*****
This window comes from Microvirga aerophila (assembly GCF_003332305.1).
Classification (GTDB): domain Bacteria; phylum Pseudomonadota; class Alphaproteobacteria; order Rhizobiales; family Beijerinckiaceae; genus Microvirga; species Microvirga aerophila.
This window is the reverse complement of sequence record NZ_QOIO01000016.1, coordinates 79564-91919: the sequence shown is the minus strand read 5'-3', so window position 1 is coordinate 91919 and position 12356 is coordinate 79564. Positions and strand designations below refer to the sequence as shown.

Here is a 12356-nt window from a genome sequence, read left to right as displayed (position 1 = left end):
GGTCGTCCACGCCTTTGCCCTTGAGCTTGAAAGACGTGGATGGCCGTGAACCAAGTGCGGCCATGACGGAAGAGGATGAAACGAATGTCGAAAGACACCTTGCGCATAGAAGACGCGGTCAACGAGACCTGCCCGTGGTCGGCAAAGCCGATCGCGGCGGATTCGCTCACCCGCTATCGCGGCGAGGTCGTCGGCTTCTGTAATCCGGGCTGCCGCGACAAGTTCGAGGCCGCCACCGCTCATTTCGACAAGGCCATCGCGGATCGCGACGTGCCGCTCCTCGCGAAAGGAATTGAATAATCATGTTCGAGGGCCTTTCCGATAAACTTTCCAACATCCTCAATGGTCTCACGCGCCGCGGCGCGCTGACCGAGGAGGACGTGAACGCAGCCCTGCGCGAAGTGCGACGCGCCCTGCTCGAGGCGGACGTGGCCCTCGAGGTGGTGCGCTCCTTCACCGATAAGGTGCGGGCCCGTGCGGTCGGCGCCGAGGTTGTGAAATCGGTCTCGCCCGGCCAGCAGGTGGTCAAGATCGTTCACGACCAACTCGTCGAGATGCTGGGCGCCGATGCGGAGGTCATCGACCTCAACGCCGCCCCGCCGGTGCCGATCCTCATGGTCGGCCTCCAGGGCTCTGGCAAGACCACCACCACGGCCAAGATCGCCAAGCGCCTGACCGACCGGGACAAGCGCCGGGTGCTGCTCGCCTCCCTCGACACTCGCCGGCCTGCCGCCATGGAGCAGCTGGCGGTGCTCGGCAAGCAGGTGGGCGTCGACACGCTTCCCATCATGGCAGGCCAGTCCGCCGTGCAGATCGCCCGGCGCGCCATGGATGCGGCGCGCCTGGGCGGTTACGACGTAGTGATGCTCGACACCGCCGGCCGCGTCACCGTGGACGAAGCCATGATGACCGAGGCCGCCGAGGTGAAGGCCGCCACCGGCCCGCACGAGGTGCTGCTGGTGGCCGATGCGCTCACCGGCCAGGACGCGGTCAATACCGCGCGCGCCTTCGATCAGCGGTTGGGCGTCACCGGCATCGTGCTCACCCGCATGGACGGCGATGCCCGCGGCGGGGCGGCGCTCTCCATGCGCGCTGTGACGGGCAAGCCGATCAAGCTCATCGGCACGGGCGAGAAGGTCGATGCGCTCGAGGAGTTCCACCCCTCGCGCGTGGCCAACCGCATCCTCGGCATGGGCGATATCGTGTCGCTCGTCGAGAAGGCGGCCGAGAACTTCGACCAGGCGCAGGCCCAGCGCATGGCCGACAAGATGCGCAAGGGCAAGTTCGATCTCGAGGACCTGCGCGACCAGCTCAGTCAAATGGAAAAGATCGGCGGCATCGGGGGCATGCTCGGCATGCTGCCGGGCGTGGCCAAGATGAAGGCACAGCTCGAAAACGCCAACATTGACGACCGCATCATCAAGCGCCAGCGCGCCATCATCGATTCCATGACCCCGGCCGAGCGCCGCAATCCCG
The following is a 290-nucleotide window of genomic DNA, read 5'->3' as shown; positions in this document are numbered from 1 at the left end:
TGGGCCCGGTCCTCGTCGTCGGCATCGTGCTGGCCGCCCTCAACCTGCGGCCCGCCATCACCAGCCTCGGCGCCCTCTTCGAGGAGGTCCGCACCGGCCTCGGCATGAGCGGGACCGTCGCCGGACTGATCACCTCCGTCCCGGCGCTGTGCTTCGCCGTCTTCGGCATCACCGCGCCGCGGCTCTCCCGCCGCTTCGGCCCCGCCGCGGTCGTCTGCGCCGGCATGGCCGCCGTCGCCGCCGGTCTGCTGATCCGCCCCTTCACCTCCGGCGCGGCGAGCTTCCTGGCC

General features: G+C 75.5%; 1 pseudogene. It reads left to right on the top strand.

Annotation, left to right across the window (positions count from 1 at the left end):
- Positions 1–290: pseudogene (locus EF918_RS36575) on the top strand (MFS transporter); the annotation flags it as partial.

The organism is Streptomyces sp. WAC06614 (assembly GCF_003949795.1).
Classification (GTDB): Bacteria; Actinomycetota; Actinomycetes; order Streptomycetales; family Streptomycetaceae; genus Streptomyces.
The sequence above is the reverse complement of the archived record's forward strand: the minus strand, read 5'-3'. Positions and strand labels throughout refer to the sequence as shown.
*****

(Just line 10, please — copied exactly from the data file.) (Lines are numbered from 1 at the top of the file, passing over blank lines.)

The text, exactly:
- Positions 1–290: pseudogene (locus EF918_RS36575) on the top strand (MFS transporter); the annotation flags it as partial.